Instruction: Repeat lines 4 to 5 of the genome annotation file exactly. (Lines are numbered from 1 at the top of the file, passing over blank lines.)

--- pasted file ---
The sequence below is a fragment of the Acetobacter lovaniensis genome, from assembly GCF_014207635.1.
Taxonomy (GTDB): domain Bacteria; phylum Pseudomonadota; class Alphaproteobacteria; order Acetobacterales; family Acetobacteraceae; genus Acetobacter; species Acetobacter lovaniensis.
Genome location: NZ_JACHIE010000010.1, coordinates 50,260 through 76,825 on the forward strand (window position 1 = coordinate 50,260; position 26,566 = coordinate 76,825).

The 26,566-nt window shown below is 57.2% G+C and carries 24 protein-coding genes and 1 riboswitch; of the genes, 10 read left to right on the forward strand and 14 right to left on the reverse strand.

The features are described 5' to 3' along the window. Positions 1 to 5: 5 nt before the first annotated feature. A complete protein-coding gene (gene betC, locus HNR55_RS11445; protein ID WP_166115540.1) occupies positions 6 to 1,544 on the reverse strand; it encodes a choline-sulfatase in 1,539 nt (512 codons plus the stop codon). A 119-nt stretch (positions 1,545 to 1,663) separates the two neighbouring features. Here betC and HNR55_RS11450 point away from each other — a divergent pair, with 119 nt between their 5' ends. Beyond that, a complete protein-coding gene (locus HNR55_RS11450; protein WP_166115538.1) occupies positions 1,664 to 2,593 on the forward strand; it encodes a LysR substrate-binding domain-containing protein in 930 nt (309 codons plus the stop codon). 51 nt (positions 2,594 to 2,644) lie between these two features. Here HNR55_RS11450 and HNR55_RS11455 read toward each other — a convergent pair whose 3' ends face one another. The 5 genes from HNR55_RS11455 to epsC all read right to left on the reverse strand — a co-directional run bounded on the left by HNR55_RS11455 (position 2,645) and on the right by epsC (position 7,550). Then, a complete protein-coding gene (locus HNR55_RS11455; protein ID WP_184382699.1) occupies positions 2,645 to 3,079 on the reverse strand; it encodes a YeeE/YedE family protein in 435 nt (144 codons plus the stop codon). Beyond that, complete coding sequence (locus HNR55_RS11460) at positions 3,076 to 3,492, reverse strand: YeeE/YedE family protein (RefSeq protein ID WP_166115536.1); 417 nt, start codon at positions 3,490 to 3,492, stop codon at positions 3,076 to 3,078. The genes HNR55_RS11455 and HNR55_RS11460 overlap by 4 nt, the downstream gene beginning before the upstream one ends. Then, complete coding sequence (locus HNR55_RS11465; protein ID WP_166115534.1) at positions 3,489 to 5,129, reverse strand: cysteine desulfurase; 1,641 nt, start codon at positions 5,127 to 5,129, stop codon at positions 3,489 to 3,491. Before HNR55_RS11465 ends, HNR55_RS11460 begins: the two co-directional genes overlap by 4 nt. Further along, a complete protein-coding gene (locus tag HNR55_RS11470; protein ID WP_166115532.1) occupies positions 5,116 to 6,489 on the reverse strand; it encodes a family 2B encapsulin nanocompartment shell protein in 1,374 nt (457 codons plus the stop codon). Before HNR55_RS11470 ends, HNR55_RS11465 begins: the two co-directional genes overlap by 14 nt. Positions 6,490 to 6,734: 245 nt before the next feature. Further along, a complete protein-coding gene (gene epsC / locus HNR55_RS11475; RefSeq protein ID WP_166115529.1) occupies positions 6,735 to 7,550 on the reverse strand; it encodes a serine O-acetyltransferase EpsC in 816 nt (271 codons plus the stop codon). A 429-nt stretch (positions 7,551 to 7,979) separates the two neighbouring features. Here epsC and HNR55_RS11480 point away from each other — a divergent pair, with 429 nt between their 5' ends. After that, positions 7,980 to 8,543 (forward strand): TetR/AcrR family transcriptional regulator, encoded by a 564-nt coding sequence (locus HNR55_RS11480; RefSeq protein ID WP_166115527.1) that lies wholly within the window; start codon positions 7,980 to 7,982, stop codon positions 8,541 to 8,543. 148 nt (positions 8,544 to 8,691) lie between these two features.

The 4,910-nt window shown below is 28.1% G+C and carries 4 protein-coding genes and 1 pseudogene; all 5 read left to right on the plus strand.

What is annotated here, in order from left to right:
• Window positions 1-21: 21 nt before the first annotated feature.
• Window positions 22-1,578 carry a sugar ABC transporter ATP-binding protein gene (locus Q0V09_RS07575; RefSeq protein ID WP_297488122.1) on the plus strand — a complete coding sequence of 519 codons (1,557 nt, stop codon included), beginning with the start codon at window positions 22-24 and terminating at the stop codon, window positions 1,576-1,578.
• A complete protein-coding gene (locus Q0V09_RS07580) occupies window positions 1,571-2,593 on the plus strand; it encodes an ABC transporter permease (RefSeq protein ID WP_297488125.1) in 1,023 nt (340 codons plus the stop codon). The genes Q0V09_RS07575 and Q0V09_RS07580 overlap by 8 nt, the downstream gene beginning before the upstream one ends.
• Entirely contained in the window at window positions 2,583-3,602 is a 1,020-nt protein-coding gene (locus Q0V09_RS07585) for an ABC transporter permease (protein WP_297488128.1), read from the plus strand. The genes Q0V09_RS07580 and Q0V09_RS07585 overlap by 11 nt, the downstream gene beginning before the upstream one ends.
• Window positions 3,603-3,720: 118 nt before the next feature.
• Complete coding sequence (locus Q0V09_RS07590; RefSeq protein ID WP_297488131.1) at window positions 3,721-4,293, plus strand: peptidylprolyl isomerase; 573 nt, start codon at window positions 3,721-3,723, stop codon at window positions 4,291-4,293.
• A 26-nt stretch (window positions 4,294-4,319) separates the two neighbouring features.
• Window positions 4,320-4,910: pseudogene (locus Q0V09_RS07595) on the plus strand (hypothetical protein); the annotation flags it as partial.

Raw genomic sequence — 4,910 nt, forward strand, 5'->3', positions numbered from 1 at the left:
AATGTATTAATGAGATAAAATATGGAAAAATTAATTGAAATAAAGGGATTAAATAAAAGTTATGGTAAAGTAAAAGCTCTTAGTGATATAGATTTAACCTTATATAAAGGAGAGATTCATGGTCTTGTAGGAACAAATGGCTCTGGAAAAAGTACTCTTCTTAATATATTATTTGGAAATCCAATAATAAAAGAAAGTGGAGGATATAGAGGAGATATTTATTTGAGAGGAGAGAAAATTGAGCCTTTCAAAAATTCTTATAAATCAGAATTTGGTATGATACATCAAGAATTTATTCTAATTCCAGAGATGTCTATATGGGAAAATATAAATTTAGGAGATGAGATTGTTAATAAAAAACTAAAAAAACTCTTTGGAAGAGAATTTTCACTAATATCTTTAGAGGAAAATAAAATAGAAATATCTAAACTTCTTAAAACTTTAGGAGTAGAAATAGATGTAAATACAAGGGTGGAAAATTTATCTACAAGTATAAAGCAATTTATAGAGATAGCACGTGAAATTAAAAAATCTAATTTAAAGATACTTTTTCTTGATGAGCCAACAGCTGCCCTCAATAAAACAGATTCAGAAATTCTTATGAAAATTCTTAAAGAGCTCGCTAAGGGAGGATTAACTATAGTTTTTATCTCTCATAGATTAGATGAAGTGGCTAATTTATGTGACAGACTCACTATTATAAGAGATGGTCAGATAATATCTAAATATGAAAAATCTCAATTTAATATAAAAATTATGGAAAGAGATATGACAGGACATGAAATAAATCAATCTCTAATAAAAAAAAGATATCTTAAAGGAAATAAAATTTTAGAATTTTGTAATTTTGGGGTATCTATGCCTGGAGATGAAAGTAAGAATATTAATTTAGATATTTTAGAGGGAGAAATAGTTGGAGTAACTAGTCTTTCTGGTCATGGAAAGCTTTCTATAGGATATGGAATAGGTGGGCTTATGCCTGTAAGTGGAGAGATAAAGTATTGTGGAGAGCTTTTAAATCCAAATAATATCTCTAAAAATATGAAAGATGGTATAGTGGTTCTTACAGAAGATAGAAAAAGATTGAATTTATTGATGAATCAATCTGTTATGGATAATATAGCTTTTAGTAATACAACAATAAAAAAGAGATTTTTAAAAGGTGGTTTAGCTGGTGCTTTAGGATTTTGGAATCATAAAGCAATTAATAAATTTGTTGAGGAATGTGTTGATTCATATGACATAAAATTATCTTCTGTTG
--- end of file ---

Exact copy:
The 26,566-nt window shown below is 57.2% G+C and carries 24 protein-coding genes and 1 riboswitch; of the genes, 10 read left to right on the forward strand and 14 right to left on the reverse strand.

The features are described 5' to 3' along the window. Positions 1 to 5: 5 nt before the first annotated feature. A complete protein-coding gene (gene betC, locus HNR55_RS11445; protein ID WP_166115540.1) occupies positions 6 to 1,544 on the reverse strand; it encodes a choline-sulfatase in 1,539 nt (512 codons plus the stop codon). A 119-nt stretch (positions 1,545 to 1,663) separates the two neighbouring features. Here betC and HNR55_RS11450 point away from each other — a divergent pair, with 119 nt between their 5' ends. Beyond that, a complete protein-coding gene (locus HNR55_RS11450; protein WP_166115538.1) occupies positions 1,664 to 2,593 on the forward strand; it encodes a LysR substrate-binding domain-containing protein in 930 nt (309 codons plus the stop codon). 51 nt (positions 2,594 to 2,644) lie between these two features. Here HNR55_RS11450 and HNR55_RS11455 read toward each other — a convergent pair whose 3' ends face one another. The 5 genes from HNR55_RS11455 to epsC all read right to left on the reverse strand — a co-directional run bounded on the left by HNR55_RS11455 (position 2,645) and on the right by epsC (position 7,550). Then, a complete protein-coding gene (locus HNR55_RS11455; protein ID WP_184382699.1) occupies positions 2,645 to 3,079 on the reverse strand; it encodes a YeeE/YedE family protein in 435 nt (144 codons plus the stop codon). Beyond that, complete coding sequence (locus HNR55_RS11460) at positions 3,076 to 3,492, reverse strand: YeeE/YedE family protein (RefSeq protein ID WP_166115536.1); 417 nt, start codon at positions 3,490 to 3,492, stop codon at positions 3,076 to 3,078. The genes HNR55_RS11455 and HNR55_RS11460 overlap by 4 nt, the downstream gene beginning before the upstream one ends. Then, complete coding sequence (locus HNR55_RS11465; protein ID WP_166115534.1) at positions 3,489 to 5,129, reverse strand: cysteine desulfurase; 1,641 nt, start codon at positions 5,127 to 5,129, stop codon at positions 3,489 to 3,491. Before HNR55_RS11465 ends, HNR55_RS11460 begins: the two co-directional genes overlap by 4 nt. Further along, a complete protein-coding gene (locus tag HNR55_RS11470; protein ID WP_166115532.1) occupies positions 5,116 to 6,489 on the reverse strand; it encodes a family 2B encapsulin nanocompartment shell protein in 1,374 nt (457 codons plus the stop codon). Before HNR55_RS11470 ends, HNR55_RS11465 begins: the two co-directional genes overlap by 14 nt. Positions 6,490 to 6,734: 245 nt before the next feature. Further along, a complete protein-coding gene (gene epsC / locus HNR55_RS11475; RefSeq protein ID WP_166115529.1) occupies positions 6,735 to 7,550 on the reverse strand; it encodes a serine O-acetyltransferase EpsC in 816 nt (271 codons plus the stop codon). A 429-nt stretch (positions 7,551 to 7,979) separates the two neighbouring features. Here epsC and HNR55_RS11480 point away from each other — a divergent pair, with 429 nt between their 5' ends. After that, positions 7,980 to 8,543 (forward strand): TetR/AcrR family transcriptional regulator, encoded by a 564-nt coding sequence (locus HNR55_RS11480; RefSeq protein ID WP_166115527.1) that lies wholly within the window; start codon positions 7,980 to 7,982, stop codon positions 8,541 to 8,543. 148 nt (positions 8,544 to 8,691) lie between these two features.